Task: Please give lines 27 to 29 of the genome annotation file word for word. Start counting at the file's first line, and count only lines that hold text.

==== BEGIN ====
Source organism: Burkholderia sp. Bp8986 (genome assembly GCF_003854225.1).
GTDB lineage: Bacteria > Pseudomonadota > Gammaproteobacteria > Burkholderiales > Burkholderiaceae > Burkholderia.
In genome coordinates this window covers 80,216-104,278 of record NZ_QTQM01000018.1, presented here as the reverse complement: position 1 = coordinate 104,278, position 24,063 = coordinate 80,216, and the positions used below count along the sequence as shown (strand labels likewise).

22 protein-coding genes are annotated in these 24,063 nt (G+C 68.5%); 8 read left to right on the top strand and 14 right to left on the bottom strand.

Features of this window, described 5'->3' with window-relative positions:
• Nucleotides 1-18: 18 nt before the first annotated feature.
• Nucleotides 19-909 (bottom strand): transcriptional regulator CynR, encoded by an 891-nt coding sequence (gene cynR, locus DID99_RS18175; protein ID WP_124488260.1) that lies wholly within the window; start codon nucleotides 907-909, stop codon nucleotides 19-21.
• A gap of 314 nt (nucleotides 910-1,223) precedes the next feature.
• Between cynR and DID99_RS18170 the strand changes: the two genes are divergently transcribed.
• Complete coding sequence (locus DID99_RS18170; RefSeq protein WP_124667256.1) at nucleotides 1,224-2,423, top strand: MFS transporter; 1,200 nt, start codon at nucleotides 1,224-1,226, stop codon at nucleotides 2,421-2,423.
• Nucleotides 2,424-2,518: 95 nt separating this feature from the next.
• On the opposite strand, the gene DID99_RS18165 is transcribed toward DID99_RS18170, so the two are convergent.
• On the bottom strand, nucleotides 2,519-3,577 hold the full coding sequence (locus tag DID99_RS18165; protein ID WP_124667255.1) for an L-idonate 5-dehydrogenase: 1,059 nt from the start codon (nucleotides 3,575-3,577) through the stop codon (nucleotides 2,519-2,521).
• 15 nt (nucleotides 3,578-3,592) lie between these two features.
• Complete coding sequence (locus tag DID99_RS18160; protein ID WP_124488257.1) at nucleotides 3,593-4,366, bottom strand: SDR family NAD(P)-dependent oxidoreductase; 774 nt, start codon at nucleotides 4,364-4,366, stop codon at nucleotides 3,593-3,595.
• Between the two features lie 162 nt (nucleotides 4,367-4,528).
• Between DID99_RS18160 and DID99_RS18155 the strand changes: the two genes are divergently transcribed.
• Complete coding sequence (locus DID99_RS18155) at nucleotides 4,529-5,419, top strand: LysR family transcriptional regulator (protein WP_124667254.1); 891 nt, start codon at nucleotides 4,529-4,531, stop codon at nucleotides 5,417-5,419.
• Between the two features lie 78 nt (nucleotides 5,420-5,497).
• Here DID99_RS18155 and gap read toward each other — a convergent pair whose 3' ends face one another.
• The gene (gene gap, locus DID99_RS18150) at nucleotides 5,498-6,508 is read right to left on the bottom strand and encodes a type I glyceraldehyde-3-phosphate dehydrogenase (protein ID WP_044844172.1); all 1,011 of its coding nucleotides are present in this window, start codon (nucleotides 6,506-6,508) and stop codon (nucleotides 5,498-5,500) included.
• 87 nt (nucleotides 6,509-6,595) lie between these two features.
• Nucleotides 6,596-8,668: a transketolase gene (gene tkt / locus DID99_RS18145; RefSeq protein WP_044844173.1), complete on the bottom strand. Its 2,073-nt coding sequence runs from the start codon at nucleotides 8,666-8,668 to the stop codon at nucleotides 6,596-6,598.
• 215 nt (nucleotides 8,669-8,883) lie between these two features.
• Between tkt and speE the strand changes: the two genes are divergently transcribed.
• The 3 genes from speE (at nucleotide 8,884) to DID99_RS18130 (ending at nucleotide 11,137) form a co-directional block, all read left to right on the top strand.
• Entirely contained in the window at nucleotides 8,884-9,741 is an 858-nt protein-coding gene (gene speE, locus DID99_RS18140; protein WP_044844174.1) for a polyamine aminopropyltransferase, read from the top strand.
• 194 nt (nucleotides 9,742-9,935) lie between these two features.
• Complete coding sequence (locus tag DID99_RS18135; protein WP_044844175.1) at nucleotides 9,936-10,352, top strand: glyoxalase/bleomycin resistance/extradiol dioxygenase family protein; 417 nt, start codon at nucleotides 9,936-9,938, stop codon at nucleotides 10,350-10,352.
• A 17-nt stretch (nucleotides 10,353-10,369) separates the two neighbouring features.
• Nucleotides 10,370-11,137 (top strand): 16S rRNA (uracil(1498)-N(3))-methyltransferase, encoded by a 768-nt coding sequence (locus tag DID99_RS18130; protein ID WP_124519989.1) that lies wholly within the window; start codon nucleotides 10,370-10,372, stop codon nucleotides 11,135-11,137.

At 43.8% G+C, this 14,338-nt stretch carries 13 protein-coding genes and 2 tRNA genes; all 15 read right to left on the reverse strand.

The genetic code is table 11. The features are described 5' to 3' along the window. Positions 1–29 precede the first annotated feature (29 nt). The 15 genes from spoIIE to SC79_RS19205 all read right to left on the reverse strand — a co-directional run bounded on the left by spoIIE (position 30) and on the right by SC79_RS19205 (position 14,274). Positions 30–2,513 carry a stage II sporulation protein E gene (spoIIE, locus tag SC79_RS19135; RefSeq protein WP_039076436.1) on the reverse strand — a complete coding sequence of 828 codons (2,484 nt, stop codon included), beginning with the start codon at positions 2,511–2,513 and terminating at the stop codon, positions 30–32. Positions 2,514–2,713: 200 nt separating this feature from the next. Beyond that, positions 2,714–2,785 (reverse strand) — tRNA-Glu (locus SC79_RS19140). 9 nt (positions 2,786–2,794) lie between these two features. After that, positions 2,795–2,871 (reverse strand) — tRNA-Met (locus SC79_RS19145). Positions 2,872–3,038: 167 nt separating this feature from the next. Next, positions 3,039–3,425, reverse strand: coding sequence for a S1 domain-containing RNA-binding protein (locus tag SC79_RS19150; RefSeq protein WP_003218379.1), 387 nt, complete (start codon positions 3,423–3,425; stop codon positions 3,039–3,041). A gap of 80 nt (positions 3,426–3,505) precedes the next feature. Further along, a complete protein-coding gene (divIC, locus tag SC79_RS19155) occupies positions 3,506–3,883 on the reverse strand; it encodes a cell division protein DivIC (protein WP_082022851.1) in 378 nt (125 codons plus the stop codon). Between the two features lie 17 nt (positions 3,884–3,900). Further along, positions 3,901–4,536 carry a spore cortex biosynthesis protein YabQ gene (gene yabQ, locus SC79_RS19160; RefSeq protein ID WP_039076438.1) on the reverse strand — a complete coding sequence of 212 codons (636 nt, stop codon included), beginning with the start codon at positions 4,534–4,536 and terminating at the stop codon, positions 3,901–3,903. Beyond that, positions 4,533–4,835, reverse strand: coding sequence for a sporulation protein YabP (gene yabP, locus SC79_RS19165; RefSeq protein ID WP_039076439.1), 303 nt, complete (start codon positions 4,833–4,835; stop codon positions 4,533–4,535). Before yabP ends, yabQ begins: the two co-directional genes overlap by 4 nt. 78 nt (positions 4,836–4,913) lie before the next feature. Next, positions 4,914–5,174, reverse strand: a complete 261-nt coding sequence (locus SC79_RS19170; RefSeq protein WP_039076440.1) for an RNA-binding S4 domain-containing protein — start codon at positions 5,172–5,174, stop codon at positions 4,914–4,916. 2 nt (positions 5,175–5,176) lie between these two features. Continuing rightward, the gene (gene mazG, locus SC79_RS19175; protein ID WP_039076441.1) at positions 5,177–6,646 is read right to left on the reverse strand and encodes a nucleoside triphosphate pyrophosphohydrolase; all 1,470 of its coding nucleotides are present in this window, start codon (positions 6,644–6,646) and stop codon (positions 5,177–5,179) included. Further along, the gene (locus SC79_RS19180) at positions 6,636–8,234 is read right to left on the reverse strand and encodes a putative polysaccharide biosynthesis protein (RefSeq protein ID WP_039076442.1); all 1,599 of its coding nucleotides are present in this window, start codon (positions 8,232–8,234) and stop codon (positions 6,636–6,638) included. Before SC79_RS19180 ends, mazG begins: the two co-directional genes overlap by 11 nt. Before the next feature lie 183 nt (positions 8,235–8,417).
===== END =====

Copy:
• Entirely contained in the window at nucleotides 8,884-9,741 is an 858-nt protein-coding gene (gene speE, locus DID99_RS18140; protein WP_044844174.1) for a polyamine aminopropyltransferase, read from the top strand.
• 194 nt (nucleotides 9,742-9,935) lie between these two features.
• Complete coding sequence (locus tag DID99_RS18135; protein WP_044844175.1) at nucleotides 9,936-10,352, top strand: glyoxalase/bleomycin resistance/extradiol dioxygenase family protein; 417 nt, start codon at nucleotides 9,936-9,938, stop codon at nucleotides 10,350-10,352.